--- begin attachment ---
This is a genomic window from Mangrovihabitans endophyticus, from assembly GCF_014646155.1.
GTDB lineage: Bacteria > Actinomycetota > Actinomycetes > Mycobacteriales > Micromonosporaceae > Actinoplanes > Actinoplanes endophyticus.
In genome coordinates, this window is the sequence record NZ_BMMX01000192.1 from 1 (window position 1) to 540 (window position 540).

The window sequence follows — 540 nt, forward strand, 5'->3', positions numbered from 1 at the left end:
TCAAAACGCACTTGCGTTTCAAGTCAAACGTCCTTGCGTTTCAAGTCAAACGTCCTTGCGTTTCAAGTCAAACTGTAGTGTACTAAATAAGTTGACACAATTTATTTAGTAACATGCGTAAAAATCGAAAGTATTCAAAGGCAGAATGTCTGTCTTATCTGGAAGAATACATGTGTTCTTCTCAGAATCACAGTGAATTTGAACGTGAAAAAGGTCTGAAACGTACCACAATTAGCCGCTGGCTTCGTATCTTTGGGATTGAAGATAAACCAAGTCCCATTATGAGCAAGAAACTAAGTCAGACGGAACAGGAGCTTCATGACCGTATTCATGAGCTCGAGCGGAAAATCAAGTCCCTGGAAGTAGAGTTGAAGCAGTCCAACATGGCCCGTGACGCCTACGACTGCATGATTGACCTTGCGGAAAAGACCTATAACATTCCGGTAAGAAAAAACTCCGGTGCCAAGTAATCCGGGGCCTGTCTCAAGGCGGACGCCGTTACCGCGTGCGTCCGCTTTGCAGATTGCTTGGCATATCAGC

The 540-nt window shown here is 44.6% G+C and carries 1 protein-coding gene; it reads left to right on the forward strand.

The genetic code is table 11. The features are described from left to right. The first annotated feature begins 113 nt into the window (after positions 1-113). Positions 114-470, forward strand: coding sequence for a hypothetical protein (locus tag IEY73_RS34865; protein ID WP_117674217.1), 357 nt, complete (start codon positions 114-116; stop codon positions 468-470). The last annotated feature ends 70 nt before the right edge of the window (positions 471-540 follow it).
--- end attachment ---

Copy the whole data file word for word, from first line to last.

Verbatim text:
This is a genomic window from Mangrovihabitans endophyticus, from assembly GCF_014646155.1.
GTDB lineage: Bacteria > Actinomycetota > Actinomycetes > Mycobacteriales > Micromonosporaceae > Actinoplanes > Actinoplanes endophyticus.
In genome coordinates, this window is the sequence record NZ_BMMX01000192.1 from 1 (window position 1) to 540 (window position 540).

The window sequence follows — 540 nt, forward strand, 5'->3', positions numbered from 1 at the left end:
TCAAAACGCACTTGCGTTTCAAGTCAAACGTCCTTGCGTTTCAAGTCAAACGTCCTTGCGTTTCAAGTCAAACTGTAGTGTACTAAATAAGTTGACACAATTTATTTAGTAACATGCGTAAAAATCGAAAGTATTCAAAGGCAGAATGTCTGTCTTATCTGGAAGAATACATGTGTTCTTCTCAGAATCACAGTGAATTTGAACGTGAAAAAGGTCTGAAACGTACCACAATTAGCCGCTGGCTTCGTATCTTTGGGATTGAAGATAAACCAAGTCCCATTATGAGCAAGAAACTAAGTCAGACGGAACAGGAGCTTCATGACCGTATTCATGAGCTCGAGCGGAAAATCAAGTCCCTGGAAGTAGAGTTGAAGCAGTCCAACATGGCCCGTGACGCCTACGACTGCATGATTGACCTTGCGGAAAAGACCTATAACATTCCGGTAAGAAAAAACTCCGGTGCCAAGTAATCCGGGGCCTGTCTCAAGGCGGACGCCGTTACCGCGTGCGTCCGCTTTGCAGATTGCTTGGCATATCAGC

The 540-nt window shown here is 44.6% G+C and carries 1 protein-coding gene; it reads left to right on the forward strand.

The genetic code is table 11. The features are described from left to right. The first annotated feature begins 113 nt into the window (after positions 1-113). Positions 114-470, forward strand: coding sequence for a hypothetical protein (locus tag IEY73_RS34865; protein ID WP_117674217.1), 357 nt, complete (start codon positions 114-116; stop codon positions 468-470). The last annotated feature ends 70 nt before the right edge of the window (positions 471-540 follow it).